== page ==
Student voice can be powerful. Some of the benefits we found in our research, include:-
- Student voice can strengthen existing relationships between students and staff, or cultivate the formation of new relationships.
- Student voice enables preventative and proactive resolutions for school related decisions
- Student voice increases mutual understandings and respect of multiple perspectives, even when you may not personally agree with the perspective.
- Student voice supports all members of the school community in feeling valued, connected and invested in the school experience.
Obtaining a better understanding of the student experience from the student perspective also enables greater insight into students lived realities and can change the way adults and children respond to one another.
When decisions are made that affect students, they are often not consulted or provided the opportunity to give feedback. Being authentic in seeking and actively including students in decisions and processes relating to their school experience also enables greater ownership and connectedness to the process of education and reiterates that they are a valued stakeholder – not just a passive consumer.
Ultimately, listening to all children enables greater insight into what really matters for students in the school environment and whether the interventions and strategies that we as adults are focused on, are actually able to address each child’s identified needs.
Respecting rights is enacting the core business of schools
When teachers and other school staff listen to and respect the rights of all their students, they are enacting the core business of education; that is, to support the full and holistic development of the individual “to their fullest potential.” As one teacher noted, they’re “starting to notice already, it’s changing the culture of how teachers are starting to view their role, like I’m not just a [subject] teacher, I’m a teacher of a student. Looking at the student holistically and looking at the mindset of teachers…”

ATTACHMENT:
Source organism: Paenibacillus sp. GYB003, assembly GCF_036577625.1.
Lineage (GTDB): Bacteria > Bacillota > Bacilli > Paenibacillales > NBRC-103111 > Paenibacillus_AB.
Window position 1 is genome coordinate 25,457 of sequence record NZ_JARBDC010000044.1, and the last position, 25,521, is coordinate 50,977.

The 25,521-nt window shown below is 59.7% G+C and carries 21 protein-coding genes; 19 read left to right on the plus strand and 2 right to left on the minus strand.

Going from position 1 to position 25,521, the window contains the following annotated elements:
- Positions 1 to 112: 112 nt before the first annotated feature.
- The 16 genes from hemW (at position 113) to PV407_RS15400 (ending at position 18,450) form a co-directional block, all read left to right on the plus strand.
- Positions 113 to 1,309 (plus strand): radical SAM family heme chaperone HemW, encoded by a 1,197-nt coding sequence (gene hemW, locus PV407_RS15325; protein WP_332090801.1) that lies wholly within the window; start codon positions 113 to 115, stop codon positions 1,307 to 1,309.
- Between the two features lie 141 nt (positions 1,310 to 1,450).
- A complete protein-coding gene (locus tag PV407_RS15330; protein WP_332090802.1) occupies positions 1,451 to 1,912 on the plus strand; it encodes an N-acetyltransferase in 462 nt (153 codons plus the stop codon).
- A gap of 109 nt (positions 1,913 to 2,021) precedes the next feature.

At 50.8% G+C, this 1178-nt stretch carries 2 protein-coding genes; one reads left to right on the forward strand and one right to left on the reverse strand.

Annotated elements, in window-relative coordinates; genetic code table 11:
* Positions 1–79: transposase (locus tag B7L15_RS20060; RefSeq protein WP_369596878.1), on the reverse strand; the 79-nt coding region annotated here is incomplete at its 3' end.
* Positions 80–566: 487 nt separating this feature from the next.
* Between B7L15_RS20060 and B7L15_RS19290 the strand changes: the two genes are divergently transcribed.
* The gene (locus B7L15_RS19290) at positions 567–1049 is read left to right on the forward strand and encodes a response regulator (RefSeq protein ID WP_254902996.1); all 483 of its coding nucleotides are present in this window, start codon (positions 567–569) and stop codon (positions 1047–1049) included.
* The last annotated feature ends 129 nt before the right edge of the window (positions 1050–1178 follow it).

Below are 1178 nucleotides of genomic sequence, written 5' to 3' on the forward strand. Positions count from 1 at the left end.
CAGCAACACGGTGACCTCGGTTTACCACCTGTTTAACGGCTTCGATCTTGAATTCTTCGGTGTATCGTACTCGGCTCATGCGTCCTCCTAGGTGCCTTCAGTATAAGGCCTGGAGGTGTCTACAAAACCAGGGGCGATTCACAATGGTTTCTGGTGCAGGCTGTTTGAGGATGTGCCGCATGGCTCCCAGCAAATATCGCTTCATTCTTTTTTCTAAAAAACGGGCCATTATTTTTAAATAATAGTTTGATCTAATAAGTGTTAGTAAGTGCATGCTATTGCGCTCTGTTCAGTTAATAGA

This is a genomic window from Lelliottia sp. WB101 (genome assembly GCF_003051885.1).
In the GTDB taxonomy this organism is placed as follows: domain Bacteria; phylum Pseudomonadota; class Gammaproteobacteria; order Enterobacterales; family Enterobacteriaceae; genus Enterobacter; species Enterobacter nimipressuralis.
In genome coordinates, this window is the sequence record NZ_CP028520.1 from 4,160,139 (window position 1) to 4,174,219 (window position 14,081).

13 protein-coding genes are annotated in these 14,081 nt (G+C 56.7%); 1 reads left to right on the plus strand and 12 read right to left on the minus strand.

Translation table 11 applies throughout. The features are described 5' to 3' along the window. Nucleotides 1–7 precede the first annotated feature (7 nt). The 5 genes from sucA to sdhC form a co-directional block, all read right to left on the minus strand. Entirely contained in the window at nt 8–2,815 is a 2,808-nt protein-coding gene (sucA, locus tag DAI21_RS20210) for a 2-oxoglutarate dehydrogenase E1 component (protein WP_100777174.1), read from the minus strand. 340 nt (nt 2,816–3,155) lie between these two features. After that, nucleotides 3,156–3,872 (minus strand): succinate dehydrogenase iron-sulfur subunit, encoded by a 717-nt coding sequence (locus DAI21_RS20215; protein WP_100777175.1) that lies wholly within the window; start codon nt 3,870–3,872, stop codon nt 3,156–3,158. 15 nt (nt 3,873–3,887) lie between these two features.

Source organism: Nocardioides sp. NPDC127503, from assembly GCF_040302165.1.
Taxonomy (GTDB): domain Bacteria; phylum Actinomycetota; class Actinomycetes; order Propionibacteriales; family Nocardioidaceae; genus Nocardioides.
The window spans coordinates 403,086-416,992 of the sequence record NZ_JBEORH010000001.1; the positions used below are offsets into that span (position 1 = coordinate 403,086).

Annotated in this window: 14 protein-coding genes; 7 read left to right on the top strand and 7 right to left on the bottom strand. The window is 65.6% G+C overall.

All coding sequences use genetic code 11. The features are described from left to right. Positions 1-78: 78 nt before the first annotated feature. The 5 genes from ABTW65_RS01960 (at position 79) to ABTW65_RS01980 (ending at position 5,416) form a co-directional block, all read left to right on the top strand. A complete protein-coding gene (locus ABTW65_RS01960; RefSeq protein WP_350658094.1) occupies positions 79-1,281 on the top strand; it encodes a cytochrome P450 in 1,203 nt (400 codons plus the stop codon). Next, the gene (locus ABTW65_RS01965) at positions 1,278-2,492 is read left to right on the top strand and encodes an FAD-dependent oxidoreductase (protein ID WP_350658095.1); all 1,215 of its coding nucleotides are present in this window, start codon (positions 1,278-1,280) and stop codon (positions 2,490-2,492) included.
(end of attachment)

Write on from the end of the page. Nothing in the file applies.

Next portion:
Working in partnership with students supports a rights centred approach to education in fostering the “development of respect for human rights and fundamental freedoms” while enabling “the spirit of understanding, peace, tolerance, equality… and friendship among all…”
In doing so, we are one step closer to an educational system that is more equipped to support the diversity of each child, in all contexts. We need to assure the child’s right to “preparation for responsible life in a free society” and protect that right against the tendency for some to believe the rights of the few/individual should be sacrificed to enable the rights of the many.
Jenna Gillett-Swan is a Senior Lecturer in the Faculty of Education at the Queensland University of Technology (QUT). Her research focuses on wellbeing, rights, voice, inclusion, and participation. She also specialises in qualitative child-centred participatory research methodologies. Jenna is the Children’s Rights Research Strand Leader for the QUT Student Engagement, Learning and Behaviour Research Group, co-convenor of the Research on Children’s Rights in Education Network of the European Educational Research Association . Jenna is on Twitter @jkgillettswan. She is co-founder of #ChildRightsChat Twitter chat
Jenna is participating in the forum Child Rights and Wellbeing at School as part of the Student Engagement, Learning and Behaviour (#SELB) Research Group at QUT on Wednesday 20th Feb.
- The image on this blog is a joint effort by three students working together during our research project. They were asked to think about what a school with wellbeing would look like, and this is what they came up with.